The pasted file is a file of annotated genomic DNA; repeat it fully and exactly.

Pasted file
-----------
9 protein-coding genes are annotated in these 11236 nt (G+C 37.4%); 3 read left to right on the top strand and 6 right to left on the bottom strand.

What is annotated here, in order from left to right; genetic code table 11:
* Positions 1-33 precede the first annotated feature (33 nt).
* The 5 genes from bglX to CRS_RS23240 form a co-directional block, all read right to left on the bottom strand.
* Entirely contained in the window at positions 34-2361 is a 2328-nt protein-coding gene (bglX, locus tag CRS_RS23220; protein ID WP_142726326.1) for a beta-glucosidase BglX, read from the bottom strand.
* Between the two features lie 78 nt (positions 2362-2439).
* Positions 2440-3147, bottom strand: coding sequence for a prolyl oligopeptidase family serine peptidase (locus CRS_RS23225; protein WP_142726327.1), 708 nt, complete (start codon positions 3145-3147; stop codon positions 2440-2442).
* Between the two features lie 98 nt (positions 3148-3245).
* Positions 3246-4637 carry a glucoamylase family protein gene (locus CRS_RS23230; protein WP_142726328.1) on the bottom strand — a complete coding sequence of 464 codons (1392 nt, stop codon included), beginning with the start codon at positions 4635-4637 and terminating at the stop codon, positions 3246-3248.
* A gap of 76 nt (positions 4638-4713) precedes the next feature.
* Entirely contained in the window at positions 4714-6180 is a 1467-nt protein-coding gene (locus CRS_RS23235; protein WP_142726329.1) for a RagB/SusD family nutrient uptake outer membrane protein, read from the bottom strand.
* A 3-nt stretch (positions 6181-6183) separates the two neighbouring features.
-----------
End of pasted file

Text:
9 protein-coding genes are annotated in these 11236 nt (G+C 37.4%); 3 read left to right on the top strand and 6 right to left on the bottom strand.

What is annotated here, in order from left to right; genetic code table 11:
* Positions 1-33 precede the first annotated feature (33 nt).
* The 5 genes from bglX to CRS_RS23240 form a co-directional block, all read right to left on the bottom strand.
* Entirely contained in the window at positions 34-2361 is a 2328-nt protein-coding gene (bglX, locus tag CRS_RS23220; protein ID WP_142726326.1) for a beta-glucosidase BglX, read from the bottom strand.
* Between the two features lie 78 nt (positions 2362-2439).
* Positions 2440-3147, bottom strand: coding sequence for a prolyl oligopeptidase family serine peptidase (locus CRS_RS23225; protein WP_142726327.1), 708 nt, complete (start codon positions 3145-3147; stop codon positions 2440-2442).
* Between the two features lie 98 nt (positions 3148-3245).
* Positions 3246-4637 carry a glucoamylase family protein gene (locus CRS_RS23230; protein WP_142726328.1) on the bottom strand — a complete coding sequence of 464 codons (1392 nt, stop codon included), beginning with the start codon at positions 4635-4637 and terminating at the stop codon, positions 3246-3248.
* A gap of 76 nt (positions 4638-4713) precedes the next feature.
* Entirely contained in the window at positions 4714-6180 is a 1467-nt protein-coding gene (locus CRS_RS23235; protein WP_142726329.1) for a RagB/SusD family nutrient uptake outer membrane protein, read from the bottom strand.
* A 3-nt stretch (positions 6181-6183) separates the two neighbouring features.